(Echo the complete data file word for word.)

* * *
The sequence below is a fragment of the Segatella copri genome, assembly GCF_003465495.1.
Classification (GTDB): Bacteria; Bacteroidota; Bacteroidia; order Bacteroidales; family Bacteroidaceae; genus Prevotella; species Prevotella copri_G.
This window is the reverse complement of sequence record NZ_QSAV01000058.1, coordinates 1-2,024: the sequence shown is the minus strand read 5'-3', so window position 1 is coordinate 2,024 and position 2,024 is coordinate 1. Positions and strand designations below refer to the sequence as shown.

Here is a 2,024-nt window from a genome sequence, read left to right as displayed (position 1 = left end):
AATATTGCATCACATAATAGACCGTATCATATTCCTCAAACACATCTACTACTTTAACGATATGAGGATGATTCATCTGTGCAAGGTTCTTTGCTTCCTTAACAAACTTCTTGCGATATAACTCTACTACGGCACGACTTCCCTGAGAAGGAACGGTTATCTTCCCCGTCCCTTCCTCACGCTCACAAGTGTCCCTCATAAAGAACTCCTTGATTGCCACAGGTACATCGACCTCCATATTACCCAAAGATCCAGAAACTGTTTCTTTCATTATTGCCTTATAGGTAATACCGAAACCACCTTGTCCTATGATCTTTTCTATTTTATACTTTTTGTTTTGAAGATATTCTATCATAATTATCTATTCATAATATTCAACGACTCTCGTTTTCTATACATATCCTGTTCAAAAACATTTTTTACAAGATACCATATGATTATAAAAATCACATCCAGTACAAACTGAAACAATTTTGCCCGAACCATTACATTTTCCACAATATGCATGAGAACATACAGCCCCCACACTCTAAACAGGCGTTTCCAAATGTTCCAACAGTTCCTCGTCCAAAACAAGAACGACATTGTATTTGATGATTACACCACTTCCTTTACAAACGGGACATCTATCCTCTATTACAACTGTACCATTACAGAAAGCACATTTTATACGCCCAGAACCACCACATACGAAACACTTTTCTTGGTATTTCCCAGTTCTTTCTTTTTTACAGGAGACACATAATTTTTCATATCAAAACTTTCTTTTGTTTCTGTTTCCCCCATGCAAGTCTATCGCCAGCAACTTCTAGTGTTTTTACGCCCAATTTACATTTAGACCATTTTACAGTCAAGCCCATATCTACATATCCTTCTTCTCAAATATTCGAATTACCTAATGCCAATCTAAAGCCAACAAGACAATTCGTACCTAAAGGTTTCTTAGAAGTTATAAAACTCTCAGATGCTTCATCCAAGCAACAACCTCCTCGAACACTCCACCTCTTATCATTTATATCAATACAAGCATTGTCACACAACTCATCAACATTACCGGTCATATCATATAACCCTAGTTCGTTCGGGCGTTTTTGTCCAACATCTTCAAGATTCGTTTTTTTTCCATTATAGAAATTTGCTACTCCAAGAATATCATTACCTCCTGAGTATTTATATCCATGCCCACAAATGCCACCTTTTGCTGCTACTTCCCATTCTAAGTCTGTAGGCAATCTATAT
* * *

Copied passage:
The sequence below is a fragment of the Segatella copri genome, assembly GCF_003465495.1.
Classification (GTDB): Bacteria; Bacteroidota; Bacteroidia; order Bacteroidales; family Bacteroidaceae; genus Prevotella; species Prevotella copri_G.
This window is the reverse complement of sequence record NZ_QSAV01000058.1, coordinates 1-2,024: the sequence shown is the minus strand read 5'-3', so window position 1 is coordinate 2,024 and position 2,024 is coordinate 1. Positions and strand designations below refer to the sequence as shown.

Here is a 2,024-nt window from a genome sequence, read left to right as displayed (position 1 = left end):
AATATTGCATCACATAATAGACCGTATCATATTCCTCAAACACATCTACTACTTTAACGATATGAGGATGATTCATCTGTGCAAGGTTCTTTGCTTCCTTAACAAACTTCTTGCGATATAACTCTACTACGGCACGACTTCCCTGAGAAGGAACGGTTATCTTCCCCGTCCCTTCCTCACGCTCACAAGTGTCCCTCATAAAGAACTCCTTGATTGCCACAGGTACATCGACCTCCATATTACCCAAAGATCCAGAAACTGTTTCTTTCATTATTGCCTTATAGGTAATACCGAAACCACCTTGTCCTATGATCTTTTCTATTTTATACTTTTTGTTTTGAAGATATTCTATCATAATTATCTATTCATAATATTCAACGACTCTCGTTTTCTATACATATCCTGTTCAAAAACATTTTTTACAAGATACCATATGATTATAAAAATCACATCCAGTACAAACTGAAACAATTTTGCCCGAACCATTACATTTTCCACAATATGCATGAGAACATACAGCCCCCACACTCTAAACAGGCGTTTCCAAATGTTCCAACAGTTCCTCGTCCAAAACAAGAACGACATTGTATTTGATGATTACACCACTTCCTTTACAAACGGGACATCTATCCTCTATTACAACTGTACCATTACAGAAAGCACATTTTATACGCCCAGAACCACCACATACGAAACACTTTTCTTGGTATTTCCCAGTTCTTTCTTTTTTACAGGAGACACATAATTTTTCATATCAAAACTTTCTTTTGTTTCTGTTTCCCCCATGCAAGTCTATCGCCAGCAACTTCTAGTGTTTTTACGCCCAATTTACATTTAGACCATTTTACAGTCAAGCCCATATCTACATATCCTTCTTCTCAAATATTCGAATTACCTAATGCCAATCTAAAGCCAACAAGACAATTCGTACCTAAAGGTTTCTTAGAAGTTATAAAACTCTCAGATGCTTCATCCAAGCAACAACCTCCTCGAACACTCCACCTCTTATCATTTATATCAATACAAGCATTGTCACACAACTCATCAACATTACCGGTCATATCATATAACCCTAGTTCGTTCGGGCGTTTTTGTCCAACATCTTCAAGATTCGTTTTTTTTCCATTATAGAAATTTGCTACTCCAAGAATATCATTACCTCCTGAGTATTTATATCCATGCCCACAAATGCCACCTTTTGCTGCTACTTCCCATTCTAAGTCTGTAGGCAATCTATAT